Lean UX cycle
Lean UX cycle

What about documentation? When required, additional application designs or an overview of architectural components is delivered. Besides that, the product (software) itself is the documentation. Visual elements are documented in the application itself. The developed front-end is the library of reusable components. The web services themselves are established and are self-explanatory in terms of logic.

Modern software development environments and software craftsmanship practices allow this kind of rapid application design, construction, testing and delivery iteratively and incrementally.

More info on Lean UX? Read the book by Jeff Gothelf.

the Sketchnote Handbook by Mike Rohde

Sketchnoting, het visualiseren van informatie – tips & tricks, referenties, workshop

Sketchnoting is het visualiseren van informatie, het maken van aantekeningen, van een verhaal, terwijl men luistert naar een spreker, of terwijl men een tekst leest.

Sketchnoting is een krachtige vorm van expressie, op een heel persoonlijke manier – en laat toe om informatie te verwerken – visueel in plaats van louter tekstueel.

Sketchnoting is niet gelijk aan “tekenen”. De bedoeling is net dat sketchnoting voor iedereen toegankelijk en mogelijk is – zonder dat men een aanleg of opleiding voor tekenen nodig heeft.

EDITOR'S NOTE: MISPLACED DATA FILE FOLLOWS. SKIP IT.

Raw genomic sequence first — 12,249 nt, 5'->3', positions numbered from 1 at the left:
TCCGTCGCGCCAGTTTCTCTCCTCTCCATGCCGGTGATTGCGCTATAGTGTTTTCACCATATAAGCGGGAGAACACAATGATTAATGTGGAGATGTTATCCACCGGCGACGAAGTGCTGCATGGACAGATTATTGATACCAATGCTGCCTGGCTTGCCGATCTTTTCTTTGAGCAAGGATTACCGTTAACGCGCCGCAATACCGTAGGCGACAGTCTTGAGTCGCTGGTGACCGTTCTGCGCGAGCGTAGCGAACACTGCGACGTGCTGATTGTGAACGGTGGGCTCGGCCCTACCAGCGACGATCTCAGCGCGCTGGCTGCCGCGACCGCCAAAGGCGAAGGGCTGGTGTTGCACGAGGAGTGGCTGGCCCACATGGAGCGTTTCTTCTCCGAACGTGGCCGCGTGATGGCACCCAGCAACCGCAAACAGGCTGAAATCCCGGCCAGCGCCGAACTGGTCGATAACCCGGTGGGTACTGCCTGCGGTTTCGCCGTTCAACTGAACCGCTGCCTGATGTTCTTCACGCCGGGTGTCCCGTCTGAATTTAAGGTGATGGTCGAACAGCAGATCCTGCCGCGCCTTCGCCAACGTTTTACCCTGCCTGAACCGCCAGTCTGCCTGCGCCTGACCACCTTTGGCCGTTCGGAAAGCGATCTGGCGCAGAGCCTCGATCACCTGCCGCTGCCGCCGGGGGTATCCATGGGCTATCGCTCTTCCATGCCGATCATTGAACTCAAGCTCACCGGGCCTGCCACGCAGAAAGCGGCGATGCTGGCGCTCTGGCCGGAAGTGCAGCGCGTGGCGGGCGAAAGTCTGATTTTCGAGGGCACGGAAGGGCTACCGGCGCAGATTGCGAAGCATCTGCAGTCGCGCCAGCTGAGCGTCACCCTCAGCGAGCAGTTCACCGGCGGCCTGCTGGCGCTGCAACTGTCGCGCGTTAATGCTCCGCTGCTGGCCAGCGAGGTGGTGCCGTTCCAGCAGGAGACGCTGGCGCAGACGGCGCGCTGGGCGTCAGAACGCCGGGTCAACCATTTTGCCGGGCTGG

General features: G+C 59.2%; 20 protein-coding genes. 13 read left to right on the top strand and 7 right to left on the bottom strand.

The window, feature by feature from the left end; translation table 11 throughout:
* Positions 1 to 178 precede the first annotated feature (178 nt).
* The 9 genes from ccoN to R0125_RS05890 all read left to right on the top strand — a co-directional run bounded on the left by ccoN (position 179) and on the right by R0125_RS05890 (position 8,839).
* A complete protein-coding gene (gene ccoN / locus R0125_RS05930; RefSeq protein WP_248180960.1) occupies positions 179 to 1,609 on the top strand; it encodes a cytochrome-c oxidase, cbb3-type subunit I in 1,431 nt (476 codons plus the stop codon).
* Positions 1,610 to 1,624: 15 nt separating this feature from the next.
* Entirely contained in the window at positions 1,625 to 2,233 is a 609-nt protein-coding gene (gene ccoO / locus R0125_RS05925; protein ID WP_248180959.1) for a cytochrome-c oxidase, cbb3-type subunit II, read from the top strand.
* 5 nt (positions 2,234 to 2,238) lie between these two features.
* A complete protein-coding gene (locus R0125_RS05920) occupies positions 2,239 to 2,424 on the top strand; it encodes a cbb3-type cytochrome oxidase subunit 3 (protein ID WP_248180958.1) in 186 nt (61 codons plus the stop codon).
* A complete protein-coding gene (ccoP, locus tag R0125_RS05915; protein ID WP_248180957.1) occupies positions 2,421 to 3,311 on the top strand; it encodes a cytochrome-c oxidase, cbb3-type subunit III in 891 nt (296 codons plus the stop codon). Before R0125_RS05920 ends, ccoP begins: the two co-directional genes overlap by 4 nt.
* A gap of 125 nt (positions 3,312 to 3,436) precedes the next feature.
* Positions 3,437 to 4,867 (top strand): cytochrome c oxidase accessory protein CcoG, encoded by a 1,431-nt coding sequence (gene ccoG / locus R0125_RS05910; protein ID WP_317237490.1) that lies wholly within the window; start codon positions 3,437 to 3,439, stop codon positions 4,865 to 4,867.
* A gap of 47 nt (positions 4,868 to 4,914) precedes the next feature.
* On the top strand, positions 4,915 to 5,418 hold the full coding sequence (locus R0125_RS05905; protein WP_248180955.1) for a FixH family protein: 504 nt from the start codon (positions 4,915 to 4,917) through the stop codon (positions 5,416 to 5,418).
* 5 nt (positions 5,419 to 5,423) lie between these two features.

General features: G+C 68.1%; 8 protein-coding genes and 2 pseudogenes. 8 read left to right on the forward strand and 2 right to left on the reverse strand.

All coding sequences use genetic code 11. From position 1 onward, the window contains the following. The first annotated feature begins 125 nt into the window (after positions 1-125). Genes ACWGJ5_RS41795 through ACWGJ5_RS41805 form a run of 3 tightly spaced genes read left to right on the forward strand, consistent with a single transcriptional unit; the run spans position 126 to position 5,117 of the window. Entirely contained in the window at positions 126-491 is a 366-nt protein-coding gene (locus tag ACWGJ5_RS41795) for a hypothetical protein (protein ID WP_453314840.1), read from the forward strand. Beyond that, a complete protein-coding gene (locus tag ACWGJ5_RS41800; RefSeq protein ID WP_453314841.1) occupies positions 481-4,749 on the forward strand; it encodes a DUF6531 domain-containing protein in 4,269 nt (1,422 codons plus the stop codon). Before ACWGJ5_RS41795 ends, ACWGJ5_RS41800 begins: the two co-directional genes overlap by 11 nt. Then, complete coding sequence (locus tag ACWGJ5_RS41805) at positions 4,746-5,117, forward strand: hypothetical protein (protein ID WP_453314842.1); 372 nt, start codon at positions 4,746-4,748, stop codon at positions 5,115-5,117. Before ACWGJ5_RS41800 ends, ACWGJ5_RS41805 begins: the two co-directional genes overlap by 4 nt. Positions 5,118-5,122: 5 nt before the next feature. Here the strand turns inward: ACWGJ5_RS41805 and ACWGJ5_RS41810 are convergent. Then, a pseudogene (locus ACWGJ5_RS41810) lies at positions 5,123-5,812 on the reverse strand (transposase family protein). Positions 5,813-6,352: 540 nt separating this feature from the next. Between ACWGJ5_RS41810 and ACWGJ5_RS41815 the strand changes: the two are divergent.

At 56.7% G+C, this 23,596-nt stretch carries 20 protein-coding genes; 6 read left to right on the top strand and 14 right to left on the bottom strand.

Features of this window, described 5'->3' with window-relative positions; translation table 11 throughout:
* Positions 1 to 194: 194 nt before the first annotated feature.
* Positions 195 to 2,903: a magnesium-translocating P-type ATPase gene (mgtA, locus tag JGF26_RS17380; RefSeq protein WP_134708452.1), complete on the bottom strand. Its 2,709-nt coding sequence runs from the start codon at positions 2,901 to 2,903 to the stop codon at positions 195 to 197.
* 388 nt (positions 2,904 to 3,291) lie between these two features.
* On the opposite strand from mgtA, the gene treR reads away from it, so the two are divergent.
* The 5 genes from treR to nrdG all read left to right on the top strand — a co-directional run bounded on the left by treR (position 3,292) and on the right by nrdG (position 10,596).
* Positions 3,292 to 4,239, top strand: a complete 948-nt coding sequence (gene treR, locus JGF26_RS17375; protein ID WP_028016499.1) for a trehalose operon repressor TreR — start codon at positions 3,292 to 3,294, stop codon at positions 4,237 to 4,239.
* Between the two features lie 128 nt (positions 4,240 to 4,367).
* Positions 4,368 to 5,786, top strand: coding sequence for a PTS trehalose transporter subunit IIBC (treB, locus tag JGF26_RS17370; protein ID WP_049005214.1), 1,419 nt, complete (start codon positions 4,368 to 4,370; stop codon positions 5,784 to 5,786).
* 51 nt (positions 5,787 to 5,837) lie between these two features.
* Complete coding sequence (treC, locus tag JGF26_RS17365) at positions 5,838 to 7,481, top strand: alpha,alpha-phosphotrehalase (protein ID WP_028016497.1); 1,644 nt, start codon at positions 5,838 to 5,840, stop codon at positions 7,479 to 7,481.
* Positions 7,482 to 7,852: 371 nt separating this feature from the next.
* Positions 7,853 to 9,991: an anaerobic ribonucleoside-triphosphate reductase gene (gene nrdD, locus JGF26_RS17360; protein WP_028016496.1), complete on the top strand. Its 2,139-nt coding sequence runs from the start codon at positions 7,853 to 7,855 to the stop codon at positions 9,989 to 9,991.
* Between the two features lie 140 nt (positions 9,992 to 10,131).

Sketchnoting is visualisatie van informatie, het maken van notities. Heel nuttig tijdens vergaderingen, sessies, maar ook fun om te zien of te doen tijdens een event zoals een conferentie.

Visualisatie van informatie en vooruitgang is ook essentieel in teamwork, projecten (“informatie radiators” in agile).

Als je je wat wilt inwerken in sketchnoting, hierbij een paar tips en referenties.

Hieronder ook enkele foto’s van mijn try-out tijdens een sketchnoting workshop.


Zorg dat je een papier en pen bij de hand hebt. Voor een eerste probeersel volstaat dat, maar als je wat vooruit wilt gaan, kan je best een notaboekje en enkele specifieke pennen/stiften aanschaffen.

Sketchnote try-out

Sketchnote try-out

Oefen (offline)

Het is interessant om te sketchen tijdens het luisteren naar een audio/video opname (tip: kies een of andere boeiende TED talk, niet te lang). Probeer de essentie en de verhaallijn te sketchen en niet op te gaan in alle details.